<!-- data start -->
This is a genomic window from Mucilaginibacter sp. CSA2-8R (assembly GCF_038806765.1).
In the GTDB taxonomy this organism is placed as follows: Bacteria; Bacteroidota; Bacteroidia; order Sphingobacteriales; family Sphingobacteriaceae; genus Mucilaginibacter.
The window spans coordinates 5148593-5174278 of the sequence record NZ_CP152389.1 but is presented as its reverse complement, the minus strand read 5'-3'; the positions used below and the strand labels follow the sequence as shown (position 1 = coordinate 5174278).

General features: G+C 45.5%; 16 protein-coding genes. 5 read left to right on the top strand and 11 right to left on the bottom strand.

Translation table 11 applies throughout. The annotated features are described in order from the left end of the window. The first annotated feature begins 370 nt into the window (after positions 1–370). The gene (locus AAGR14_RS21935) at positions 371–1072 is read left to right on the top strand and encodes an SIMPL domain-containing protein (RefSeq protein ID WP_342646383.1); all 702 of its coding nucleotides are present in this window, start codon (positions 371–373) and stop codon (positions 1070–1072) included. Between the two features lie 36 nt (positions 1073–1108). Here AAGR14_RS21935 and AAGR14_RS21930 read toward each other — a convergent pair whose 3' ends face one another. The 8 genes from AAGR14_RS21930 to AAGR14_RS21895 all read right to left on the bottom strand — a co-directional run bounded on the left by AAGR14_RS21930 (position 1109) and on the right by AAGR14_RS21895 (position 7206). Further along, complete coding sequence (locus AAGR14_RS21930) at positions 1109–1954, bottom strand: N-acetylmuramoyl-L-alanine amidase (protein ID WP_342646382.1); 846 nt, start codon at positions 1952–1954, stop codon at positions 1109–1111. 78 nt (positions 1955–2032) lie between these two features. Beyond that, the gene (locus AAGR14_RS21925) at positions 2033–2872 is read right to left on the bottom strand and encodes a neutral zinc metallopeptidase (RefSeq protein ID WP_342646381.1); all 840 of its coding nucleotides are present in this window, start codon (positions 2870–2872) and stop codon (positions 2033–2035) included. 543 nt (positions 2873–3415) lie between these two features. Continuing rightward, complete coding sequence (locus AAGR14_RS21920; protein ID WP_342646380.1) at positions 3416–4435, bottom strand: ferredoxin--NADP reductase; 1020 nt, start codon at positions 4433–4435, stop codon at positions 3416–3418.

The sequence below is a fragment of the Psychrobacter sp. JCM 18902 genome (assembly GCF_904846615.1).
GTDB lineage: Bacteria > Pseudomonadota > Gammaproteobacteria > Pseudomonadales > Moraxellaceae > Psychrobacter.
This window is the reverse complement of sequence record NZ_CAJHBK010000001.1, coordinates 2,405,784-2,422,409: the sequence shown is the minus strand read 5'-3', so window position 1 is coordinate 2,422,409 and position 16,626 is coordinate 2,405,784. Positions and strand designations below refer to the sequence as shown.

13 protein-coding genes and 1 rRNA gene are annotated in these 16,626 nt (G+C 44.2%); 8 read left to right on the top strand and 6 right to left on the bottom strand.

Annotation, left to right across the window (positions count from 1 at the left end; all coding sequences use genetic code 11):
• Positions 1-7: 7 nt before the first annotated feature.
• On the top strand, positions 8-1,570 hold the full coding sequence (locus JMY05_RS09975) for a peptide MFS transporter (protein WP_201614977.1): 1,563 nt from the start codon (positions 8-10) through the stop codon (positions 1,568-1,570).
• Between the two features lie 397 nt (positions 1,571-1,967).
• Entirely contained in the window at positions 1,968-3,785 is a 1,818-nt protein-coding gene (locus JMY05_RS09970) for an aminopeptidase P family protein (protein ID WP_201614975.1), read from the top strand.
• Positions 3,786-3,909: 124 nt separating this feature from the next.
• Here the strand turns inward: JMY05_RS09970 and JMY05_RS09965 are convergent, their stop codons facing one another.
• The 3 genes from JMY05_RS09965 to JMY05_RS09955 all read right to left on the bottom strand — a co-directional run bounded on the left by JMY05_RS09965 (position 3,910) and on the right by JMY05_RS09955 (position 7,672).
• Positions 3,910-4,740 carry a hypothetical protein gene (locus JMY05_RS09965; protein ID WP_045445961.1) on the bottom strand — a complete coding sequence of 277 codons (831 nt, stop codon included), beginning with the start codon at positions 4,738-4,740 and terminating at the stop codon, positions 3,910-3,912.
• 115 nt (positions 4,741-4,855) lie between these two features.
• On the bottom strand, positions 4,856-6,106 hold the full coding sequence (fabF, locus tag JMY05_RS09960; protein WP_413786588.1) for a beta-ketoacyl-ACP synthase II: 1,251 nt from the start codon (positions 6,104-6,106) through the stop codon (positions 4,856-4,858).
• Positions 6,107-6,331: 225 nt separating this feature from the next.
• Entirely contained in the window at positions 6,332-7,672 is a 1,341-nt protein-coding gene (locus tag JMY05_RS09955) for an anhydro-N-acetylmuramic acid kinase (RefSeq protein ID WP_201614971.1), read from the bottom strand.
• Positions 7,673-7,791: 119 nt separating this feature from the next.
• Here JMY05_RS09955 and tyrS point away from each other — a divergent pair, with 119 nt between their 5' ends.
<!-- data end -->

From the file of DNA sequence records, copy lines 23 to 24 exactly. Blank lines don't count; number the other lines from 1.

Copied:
• Positions 7,673-7,791: 119 nt separating this feature from the next.
• Here JMY05_RS09955 and tyrS point away from each other — a divergent pair, with 119 nt between their 5' ends.